Let’s face it, it wasn’t Apple’s best year.
As 2016 draws to a close, it’s worth noting just how little came from the world’s most valuable company.
The iPhone, Apple’s flagship product, lost a headphone jack and a few millimeters, but didn’t gain much this year. A waterproof shell and a second camera on the larger version were the rather modest hardware changes that distinguished the iPhone 7 from last year’s models. Meanwhile, Apple’s answer to the missing headphone jack, the AirPods, suffered a very un-Apple-like delay.
The Apple Watch gained GPS and a more waterproof casing, but didn’t get a killer feature that would shift it from a nice accessory to a must-wear.
The iPad was also little-changed, though Apple did bring the features from its giant 12-inch iPad Pro down into a more portable 9.7-inch model.
On the Mac side, Apple’s biggest change was the new MacBook Pro — a design that arguably alienated as many Mac diehards as it attracted. The Touch Bar was a significant hardware innovation, but the decision to include just one kind of port on the machine left many professional users unhappy and scrambling for dongles.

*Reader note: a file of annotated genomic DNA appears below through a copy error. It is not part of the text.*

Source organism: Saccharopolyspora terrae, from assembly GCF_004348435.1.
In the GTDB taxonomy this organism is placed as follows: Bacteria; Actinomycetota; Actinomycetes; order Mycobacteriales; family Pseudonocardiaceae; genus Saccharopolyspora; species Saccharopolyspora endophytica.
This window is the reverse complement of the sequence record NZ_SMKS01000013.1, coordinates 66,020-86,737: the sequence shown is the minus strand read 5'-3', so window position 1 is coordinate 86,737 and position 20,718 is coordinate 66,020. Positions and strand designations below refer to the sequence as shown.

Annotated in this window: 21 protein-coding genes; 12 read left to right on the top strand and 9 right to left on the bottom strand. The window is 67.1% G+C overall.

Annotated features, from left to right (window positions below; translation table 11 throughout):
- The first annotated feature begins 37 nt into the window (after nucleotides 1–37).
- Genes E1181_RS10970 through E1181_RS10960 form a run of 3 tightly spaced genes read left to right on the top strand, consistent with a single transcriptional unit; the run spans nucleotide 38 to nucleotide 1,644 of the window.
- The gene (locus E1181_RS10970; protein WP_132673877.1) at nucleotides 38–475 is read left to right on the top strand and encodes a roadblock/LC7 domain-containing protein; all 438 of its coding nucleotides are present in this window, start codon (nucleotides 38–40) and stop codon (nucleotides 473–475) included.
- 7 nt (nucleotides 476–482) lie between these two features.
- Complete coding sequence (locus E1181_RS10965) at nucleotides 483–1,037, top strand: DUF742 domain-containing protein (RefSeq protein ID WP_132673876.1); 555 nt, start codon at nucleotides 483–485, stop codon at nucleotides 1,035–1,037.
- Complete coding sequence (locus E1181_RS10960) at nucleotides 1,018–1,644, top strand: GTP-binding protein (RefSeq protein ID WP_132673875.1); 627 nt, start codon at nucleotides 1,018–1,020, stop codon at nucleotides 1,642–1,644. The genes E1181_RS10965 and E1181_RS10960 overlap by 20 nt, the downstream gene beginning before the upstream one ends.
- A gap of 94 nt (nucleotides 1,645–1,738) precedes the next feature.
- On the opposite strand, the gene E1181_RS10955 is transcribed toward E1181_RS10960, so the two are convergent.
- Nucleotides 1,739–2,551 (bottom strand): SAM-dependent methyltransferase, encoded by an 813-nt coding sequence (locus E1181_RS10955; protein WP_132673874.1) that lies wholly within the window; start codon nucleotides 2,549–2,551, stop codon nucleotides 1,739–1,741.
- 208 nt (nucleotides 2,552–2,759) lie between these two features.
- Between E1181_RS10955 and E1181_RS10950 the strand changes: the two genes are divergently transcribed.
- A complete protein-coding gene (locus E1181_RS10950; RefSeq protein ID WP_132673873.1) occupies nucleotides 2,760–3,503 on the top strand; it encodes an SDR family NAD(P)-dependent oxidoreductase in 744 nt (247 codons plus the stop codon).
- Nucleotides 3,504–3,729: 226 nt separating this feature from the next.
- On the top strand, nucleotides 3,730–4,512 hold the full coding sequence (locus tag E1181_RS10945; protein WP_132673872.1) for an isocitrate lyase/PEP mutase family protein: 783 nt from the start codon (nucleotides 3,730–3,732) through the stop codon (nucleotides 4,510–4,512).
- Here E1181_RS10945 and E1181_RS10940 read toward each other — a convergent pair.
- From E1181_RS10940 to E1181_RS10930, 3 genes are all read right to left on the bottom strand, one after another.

Other models, like the MacBook, saw only the most modest of increases, while the long-unchanged Mac Pro desktop got no update at all.
And just as importantly, Apple didn’t break into any new areas. There was no Apple Car, of course, but also nothing on virtual or augmented reality, nor any meaningful breakthroughs on the health front.
Back in 2014, Apple media chief Eddy Cue talked at Code Conference about just how much Apple had in the works.
“We’ve got the best product pipeline that I’ve seen in my 25 years at Apple,” he said.
Some new products, like Apple Watch, have made their debut, while others appear to be stuck in that pipeline.
Apple shareholders, meanwhile, felt the lack of new hardware too.
Sales and earnings for Apple were down in each of the first three quarters of the year, compared with 2015, although the company has predicted an increase for the fourth quarter.
Apple’s stock price was a bit more of a bright spot. Although it spent part of the year below $100, it has rallied recently and is up 10 percent for the year. Plus, the company has issued dividends.
But if Apple can’t find a way to return to significant growth, it risks becoming a value stock akin to a millennial version of IBM.